It’s not only Hyde Park in London which has speakers in the park…

The Mini Forest in J P Nagar 3rd phase has a one-kilometre stretch of lovely trees, called the Mini Forest. This stretch is broken up into four parts, and it is intriguing that one part alone has been maintained very beautifully, with paved walkways, green grass, plants, communication boards, a playground corner, a yoga corner and so on. The other three parts have been left to their own devices.

Still, having even one part looking so pretty was good…some of it was by neighbouring software companies, who are doing their bit for the environment.

But yesterday, I was not happy to see this on the lamp-posts in the sector:

speakers being installed in mini forest 310308

I thought, initially, that they must be solar charging panels, and went up to two men who were soldering it in place, what it was. “Speakers”, was the laconic reply.

Now I am as fond of music as anyone else; but the idea of some devotional music or Radio Mirchi being played full-blast in the dawn of what should be a quiet morning does get my goat. There are, after all, plenty of walkers who listen to music on their iPods (or old-fashioned Walkmans!)…what is the need to bathe the entire park in waves of sound, early in the morning?

Quite a lot of money seems to have been spent to get these speakers fixed to the light stands…and I cannot help wondering at the cost, and whether the initiative will be worth it….

6 Comments so far

  1. Preran (bglr_preran) on April 1st, 2008 @ 10:18 am

    This is such an important post. What is it about today’s people that makes them so intolerant to silence? Take away the TVs, laptops, and iPods, and most people with them wouldn’t know what to do with their life. The best moments of my life were spent holding hands and sitting down with the best person in my life listening to the chirping of birds. There is so much music in that…if people could only tune in.

  2. ahumanbean on April 1st, 2008 @ 10:50 am

    You know – in today’s insensitive urban Indian environment, it occasionally helps to …ahem – take matters into your own hands.

    I studiously rip off *every single* paper+plastic A4 sized advertisement stuck up on our residential area trees…you know, the ones that say "Taxi hire call (92222 00000)".

    Why don’t you, Deponti , simply dismantle the speakers along with a few other fellow morning walkers, and then deal with a Very Firm Hand with Whatever Happenes Next? Take the non-passive approach.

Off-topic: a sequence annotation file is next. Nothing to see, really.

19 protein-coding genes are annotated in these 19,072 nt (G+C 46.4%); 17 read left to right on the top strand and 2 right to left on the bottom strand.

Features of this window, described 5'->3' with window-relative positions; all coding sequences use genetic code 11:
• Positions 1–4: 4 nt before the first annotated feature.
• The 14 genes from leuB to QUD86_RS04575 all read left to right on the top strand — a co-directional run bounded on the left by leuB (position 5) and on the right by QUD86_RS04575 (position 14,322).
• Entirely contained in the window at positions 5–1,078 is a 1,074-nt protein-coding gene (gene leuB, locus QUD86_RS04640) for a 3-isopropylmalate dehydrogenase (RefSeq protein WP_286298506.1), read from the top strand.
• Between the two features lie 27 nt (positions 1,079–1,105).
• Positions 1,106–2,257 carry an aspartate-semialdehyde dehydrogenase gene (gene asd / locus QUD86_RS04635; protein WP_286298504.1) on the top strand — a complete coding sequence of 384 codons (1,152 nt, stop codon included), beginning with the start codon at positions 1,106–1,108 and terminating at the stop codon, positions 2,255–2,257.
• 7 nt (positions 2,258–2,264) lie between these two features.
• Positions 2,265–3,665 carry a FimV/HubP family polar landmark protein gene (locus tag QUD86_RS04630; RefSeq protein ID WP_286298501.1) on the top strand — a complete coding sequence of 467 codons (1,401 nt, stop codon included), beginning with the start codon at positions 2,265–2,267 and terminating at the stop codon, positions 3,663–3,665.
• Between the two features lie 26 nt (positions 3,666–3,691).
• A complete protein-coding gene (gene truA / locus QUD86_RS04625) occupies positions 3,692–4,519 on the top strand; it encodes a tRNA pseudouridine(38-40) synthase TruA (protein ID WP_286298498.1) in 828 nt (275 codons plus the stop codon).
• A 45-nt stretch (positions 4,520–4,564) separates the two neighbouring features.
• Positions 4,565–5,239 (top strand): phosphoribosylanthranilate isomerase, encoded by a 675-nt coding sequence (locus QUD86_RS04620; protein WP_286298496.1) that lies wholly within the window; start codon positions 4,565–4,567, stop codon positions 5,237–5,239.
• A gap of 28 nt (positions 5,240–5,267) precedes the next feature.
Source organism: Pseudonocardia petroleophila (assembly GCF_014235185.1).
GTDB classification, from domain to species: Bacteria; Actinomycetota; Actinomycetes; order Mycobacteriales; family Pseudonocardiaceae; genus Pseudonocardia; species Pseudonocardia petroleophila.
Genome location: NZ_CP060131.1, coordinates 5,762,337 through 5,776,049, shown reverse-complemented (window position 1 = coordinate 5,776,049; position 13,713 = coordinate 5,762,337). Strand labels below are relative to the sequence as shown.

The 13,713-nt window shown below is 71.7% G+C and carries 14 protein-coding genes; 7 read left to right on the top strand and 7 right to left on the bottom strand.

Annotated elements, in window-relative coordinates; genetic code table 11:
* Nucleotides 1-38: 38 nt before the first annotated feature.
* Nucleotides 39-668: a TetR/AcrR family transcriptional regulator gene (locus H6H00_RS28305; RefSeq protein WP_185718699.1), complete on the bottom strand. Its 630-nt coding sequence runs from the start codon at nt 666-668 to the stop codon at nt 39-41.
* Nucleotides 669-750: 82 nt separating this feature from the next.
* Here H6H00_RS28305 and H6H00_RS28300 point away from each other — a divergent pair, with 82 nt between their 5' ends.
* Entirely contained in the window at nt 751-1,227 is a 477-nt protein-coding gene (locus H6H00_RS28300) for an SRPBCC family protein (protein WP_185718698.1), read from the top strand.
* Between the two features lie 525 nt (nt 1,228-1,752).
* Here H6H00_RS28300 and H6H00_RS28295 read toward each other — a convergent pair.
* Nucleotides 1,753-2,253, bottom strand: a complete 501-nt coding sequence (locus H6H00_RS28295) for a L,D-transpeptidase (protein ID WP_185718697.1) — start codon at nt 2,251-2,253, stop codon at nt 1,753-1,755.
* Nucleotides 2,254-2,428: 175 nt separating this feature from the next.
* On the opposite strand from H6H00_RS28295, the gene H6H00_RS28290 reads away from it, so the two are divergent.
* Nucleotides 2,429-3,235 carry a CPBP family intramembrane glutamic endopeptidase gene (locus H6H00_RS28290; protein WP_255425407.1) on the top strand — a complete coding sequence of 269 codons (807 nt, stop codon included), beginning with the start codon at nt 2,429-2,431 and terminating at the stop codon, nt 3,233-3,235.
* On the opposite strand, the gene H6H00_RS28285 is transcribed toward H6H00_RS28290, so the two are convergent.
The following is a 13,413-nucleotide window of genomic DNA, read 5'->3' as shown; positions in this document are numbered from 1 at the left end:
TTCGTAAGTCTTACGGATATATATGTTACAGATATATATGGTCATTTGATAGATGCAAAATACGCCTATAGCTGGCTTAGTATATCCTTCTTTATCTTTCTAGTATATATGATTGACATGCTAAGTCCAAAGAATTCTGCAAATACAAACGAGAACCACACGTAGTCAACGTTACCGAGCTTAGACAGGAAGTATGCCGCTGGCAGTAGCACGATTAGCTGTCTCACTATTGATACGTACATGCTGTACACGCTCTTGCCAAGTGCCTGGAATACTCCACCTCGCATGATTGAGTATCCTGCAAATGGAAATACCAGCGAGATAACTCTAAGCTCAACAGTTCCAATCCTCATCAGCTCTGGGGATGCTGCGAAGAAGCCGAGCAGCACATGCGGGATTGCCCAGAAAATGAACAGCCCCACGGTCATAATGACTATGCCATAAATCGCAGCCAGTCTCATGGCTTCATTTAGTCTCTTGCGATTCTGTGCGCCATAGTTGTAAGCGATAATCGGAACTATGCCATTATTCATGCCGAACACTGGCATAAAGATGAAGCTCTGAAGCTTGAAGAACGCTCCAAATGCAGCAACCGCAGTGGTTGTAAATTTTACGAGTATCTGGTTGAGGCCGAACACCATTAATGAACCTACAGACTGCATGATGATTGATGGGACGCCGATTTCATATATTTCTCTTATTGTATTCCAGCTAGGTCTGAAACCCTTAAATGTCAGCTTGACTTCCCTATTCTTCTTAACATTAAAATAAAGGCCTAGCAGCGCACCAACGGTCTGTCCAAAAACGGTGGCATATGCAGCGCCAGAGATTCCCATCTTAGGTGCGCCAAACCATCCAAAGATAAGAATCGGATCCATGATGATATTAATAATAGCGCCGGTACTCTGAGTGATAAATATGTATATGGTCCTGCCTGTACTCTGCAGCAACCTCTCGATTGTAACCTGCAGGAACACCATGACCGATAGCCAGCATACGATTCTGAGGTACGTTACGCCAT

Sometimes works, trust me. Try it!

  3. janum on April 1st, 2008 @ 8:04 pm

    valid point Deponti esply on the cost part..
    but what I would say is playing a soft music (devotional is 1 best thing) on a quiet morning is in fact good too. I’m a regular visitor to the BSK park very close to BDA on my morning walk and they have this custom of playing songs (Vishnu sahasra naamam and few other Kannada songs-kind of promoting Kannada language is what I could understand from the lyrics with the much lil kannada lang knowledge I have) at a reasonable low volume which stands soothing to the heart and mind.
    It perhaps doesn’t go a waste for there are also people like me who like such things as well :)

  4. Deponti (bglr_deepa) on April 1st, 2008 @ 9:38 pm

    Janum…what if someone is an atheist, NOT inclined to music, and wants to walk in the park? What if someone wants to listen to some other music on hes iPod? Sound, like religion, can be a private thing today, and that’s the way it should be. One should have the choice of listening to music..or not. Taking away options from anyone is anti-democratic…that’s saying, "You will *have* to do this (in this case, listen to music." "Will have to" should be restricted to the legal rules, and not infringe upon other, more amorphous, areas…or at least, that’s what I think.

    I am a trained Carnatic musician and a Hindu, but I used to detest the devotional music that a nearby temple in Chennai used to inflict on us between Dec 15th and Jan 15th. I certainly want my mornings quiet and peaceful, to think my own thoughts as I walk. (Thank goodness, I don’t want in Speaker Park!)

  5. anushsh on April 2nd, 2008 @ 1:18 am

    BBMP likes spending money on such stuff. In the same BSK park, I found it so annoying when I was trying to take a walk one day. Why would someone want to listen to Radio Mirchi in a park ? And who is BBMP to tell us which music we should be listening to. Ridiculous.

  6. adarshbhat on April 7th, 2008 @ 2:19 am

    I can only hope that this has not been done in preparation of the upcoming election campaigns.

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